- It is best to supply tables in both Word and PDF documents. The table can be included in the text or supplied separately.
- ‘Explanatory notes’ should be kept to a minimum.
- The notes will appear at the side of appropriate pages, but the numerical sequence runs throughout the article.
- Please use the Word (or equivalent) ‘Footnote’ facility and ensure that they are submitted as endnotes, not footnotes.
- Place endnote marks outside the punctuation (after the comma or full stop). The note mark must be in superscripted Arabic (1, 2, 3), not Roman (i, ii, iii).
- The endnotes should be placed after the references.
- References embedded in the text, on the first occurrence, give the Title (Surname of director, year of the film’s release). For a foreign film, Original Title/English Translation appears in italics, if a distributor is known. Alternatively, a literal English translation is given in brackets, in Roman script.
- A list of Cited films precedes the Reference list. Enter Surname, first name, (year of release), Title (min.), Name(s) of Producer(s), (Country/Countries of production), dist. (Name) if distributor is known. For a foreign film, enter Original title(s)/Translation, otherwise give the English translation in brackets. Examples:
Roodt, Darrell James (1992), Sarafina (117 min.), Buena Vista/BBC/MPAA, South Africa/UK/USA.
Sissako, Abderrahmane (2002), Heremakono/En attendant le bonheur/Waiting for Happiness (95 min.), Duo Films/Arte, France, dist. New Yorker Films.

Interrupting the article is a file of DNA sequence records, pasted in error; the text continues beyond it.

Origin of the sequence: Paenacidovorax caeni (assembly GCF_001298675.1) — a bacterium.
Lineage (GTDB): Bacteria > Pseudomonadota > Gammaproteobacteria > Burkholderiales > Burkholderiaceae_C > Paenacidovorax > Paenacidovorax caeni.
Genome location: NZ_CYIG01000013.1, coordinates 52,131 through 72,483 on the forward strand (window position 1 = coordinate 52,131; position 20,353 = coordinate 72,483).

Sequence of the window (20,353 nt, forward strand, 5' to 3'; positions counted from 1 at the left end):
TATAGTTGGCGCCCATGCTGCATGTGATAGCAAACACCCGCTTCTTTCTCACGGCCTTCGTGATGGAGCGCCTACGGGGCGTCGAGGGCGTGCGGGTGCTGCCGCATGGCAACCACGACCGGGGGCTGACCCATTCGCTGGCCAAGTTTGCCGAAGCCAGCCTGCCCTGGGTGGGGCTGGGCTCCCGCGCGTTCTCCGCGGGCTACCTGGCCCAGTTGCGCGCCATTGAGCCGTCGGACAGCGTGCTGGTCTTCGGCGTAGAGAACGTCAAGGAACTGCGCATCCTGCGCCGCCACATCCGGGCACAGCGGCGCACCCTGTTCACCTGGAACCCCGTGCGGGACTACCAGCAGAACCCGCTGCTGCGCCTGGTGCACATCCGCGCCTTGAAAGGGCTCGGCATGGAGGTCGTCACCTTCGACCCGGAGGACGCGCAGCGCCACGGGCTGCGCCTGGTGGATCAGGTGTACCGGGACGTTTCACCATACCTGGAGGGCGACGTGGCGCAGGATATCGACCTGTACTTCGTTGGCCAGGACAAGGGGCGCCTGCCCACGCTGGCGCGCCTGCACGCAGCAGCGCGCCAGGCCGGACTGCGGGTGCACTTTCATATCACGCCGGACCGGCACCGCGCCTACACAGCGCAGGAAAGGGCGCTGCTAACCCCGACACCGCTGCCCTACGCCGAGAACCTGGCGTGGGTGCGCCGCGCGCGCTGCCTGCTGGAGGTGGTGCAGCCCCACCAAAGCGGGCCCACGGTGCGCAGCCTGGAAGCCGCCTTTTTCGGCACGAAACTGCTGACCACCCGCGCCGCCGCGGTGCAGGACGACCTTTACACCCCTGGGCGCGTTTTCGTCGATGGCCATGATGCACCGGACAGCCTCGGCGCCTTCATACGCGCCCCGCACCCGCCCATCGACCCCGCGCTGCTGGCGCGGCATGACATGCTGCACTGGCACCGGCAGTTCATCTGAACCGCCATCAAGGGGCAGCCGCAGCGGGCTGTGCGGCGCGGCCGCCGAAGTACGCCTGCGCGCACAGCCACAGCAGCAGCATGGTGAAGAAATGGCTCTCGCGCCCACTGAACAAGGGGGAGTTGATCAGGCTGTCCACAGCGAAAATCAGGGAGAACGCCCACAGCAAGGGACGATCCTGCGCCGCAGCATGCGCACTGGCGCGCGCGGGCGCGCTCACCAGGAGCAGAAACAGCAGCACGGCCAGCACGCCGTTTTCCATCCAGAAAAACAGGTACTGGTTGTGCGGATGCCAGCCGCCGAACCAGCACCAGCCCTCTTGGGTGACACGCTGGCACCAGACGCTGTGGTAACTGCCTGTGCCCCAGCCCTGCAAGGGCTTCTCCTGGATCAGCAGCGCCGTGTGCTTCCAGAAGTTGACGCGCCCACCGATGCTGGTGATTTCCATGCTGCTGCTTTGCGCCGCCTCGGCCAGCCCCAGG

Idrissa Ouedraogo (1994), Le cri du cœur (Cry of the Heart) (85 min.), Les Films de la plaine/Les films de l’avenir/Le Centre Européen Cinématographique Rhône/Alpes, Burkina Faso/France, dist. Médiathèque des Trois Mondes.
Reviews should be no longer than 2000 words.
Please ensure that the title of the book and other media reviews are stated in the following order:
Title of film, Fist name and last name of director, (date of release), length, distributed by.
Title of publication, First name and last name of author, (Date of publication), Edition number
Place of publication, name of publisher, number of pages (nnn pp.), First ISBN, Hardback/Paperback, price, Second ISBN, Hardback/Paperback, price.
Interviews should be no longer than 2000 words.
Interviews should not simply be a straightforward transcript of questions and answers, or superficial puff pieces. Rather the interviewer must interrogate the philosophical, theoretical, or practical problems or conceptual concerns in the study of African cinemas in relation to the discussion with the interviewee/the film under study, or the broader canon of the practitioner. Such an interaction will be intensive, involving a number of drafts between the interviewer and interviewee, with the final submitted version being approved by the interviewee. Our rationale is that interviewers, industry creatives, actually perform theory in practice, but that they are not involved in academic writing. It is the interviewer therefore who bridges between theory and practice, and makes professional experience theoretically relevant.